An absorbing ethnography of an all-but-ignored people. Cuts through layers of falsehood and romanticism to harsh realities that reveal as much about non-Roma as it does about the Gypsies themselves.— Reva
A masterful work of personal reportage, this volume is also a vibrant portrait of a mysterious people and an essential document of a disappearing culture.
Fabled, feared, romanticized, and reviled, the Gypsies—or Roma—are among the least understood people on earth. Their culture remains largely obscure, but in Isabel Fonseca they have found an eloquent witness.
In Bury Me Standing, alongside unforgettable portraits of individuals—the poet, the politician, the child prostitute—Fonseca offers sharp insights into the humor, language, wisdom, and taboos of the Roma. She traces their exodus out of India 1,000 years ago and their astonishing history of persecution: enslaved by the princes of medieval Romania; massacred by the Nazis; forcibly assimilated by the communist regimes; evicted from their settlements in Eastern Europe, and most recently, in Western Europe as well. Whether as handy scapegoats or figments of the romantic imagination, the Gypsies have always been with us—but never before have they been brought so vividly to life.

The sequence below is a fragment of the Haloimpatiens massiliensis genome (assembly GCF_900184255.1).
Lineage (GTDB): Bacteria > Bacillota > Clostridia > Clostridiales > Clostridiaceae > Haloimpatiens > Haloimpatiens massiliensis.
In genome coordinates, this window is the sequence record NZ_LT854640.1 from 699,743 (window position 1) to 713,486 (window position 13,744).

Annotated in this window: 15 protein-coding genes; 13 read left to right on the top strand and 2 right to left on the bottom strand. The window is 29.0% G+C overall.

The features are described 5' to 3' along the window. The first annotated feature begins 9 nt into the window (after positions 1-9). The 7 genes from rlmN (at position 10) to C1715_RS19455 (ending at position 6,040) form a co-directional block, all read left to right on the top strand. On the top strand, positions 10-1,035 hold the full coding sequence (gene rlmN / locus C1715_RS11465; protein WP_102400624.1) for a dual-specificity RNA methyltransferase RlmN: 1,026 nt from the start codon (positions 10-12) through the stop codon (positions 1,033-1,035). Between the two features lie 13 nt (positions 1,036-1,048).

Includes fifty black and white photos.
About the Author
Isabel Fonseca grew up on New York City. She went to Barnard College and Oxford University before settling in London, where she worked as an editor at the Times Literary Supplement. She has written for the Times, The Guardian, The Economist, Harper's Bazaar, The Wall Street Journal, The New Yorker, and The American Scholar, among other publications. Since its appearance in 1995, the national bestseller Bury Me Standing has been published in twenty-two countries. Fonseca is also the author of a novel, Attachment. She lives in Brooklyn, New York, with her husband, Martin Amis.